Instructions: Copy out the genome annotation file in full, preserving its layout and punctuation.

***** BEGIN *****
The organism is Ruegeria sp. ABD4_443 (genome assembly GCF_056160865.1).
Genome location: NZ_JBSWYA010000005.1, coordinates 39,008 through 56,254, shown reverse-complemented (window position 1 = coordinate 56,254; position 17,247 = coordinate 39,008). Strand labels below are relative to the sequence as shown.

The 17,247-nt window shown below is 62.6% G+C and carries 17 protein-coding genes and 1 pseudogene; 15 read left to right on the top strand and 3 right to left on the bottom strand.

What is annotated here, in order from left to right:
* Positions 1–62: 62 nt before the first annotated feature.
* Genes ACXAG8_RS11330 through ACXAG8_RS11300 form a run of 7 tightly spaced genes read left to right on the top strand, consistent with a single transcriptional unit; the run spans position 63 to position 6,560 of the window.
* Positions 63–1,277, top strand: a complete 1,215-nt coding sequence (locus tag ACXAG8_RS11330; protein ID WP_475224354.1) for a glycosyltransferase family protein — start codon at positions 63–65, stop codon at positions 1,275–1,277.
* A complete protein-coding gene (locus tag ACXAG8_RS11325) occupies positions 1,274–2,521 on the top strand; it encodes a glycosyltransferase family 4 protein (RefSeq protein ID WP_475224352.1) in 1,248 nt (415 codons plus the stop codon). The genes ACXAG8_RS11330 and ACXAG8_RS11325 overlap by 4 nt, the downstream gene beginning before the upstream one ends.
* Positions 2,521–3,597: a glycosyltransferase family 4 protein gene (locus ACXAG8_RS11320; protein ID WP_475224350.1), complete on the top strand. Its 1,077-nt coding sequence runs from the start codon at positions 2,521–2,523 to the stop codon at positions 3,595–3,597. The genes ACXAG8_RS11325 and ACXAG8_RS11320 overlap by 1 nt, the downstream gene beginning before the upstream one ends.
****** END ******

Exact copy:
The organism is Ruegeria sp. ABD4_443 (genome assembly GCF_056160865.1).
Genome location: NZ_JBSWYA010000005.1, coordinates 39,008 through 56,254, shown reverse-complemented (window position 1 = coordinate 56,254; position 17,247 = coordinate 39,008). Strand labels below are relative to the sequence as shown.

The 17,247-nt window shown below is 62.6% G+C and carries 17 protein-coding genes and 1 pseudogene; 15 read left to right on the top strand and 3 right to left on the bottom strand.

What is annotated here, in order from left to right:
* Positions 1–62: 62 nt before the first annotated feature.
* Genes ACXAG8_RS11330 through ACXAG8_RS11300 form a run of 7 tightly spaced genes read left to right on the top strand, consistent with a single transcriptional unit; the run spans position 63 to position 6,560 of the window.
* Positions 63–1,277, top strand: a complete 1,215-nt coding sequence (locus tag ACXAG8_RS11330; protein ID WP_475224354.1) for a glycosyltransferase family protein — start codon at positions 63–65, stop codon at positions 1,275–1,277.
* A complete protein-coding gene (locus tag ACXAG8_RS11325) occupies positions 1,274–2,521 on the top strand; it encodes a glycosyltransferase family 4 protein (RefSeq protein ID WP_475224352.1) in 1,248 nt (415 codons plus the stop codon). The genes ACXAG8_RS11330 and ACXAG8_RS11325 overlap by 4 nt, the downstream gene beginning before the upstream one ends.
* Positions 2,521–3,597: a glycosyltransferase family 4 protein gene (locus ACXAG8_RS11320; protein ID WP_475224350.1), complete on the top strand. Its 1,077-nt coding sequence runs from the start codon at positions 2,521–2,523 to the stop codon at positions 3,595–3,597. The genes ACXAG8_RS11325 and ACXAG8_RS11320 overlap by 1 nt, the downstream gene beginning before the upstream one ends.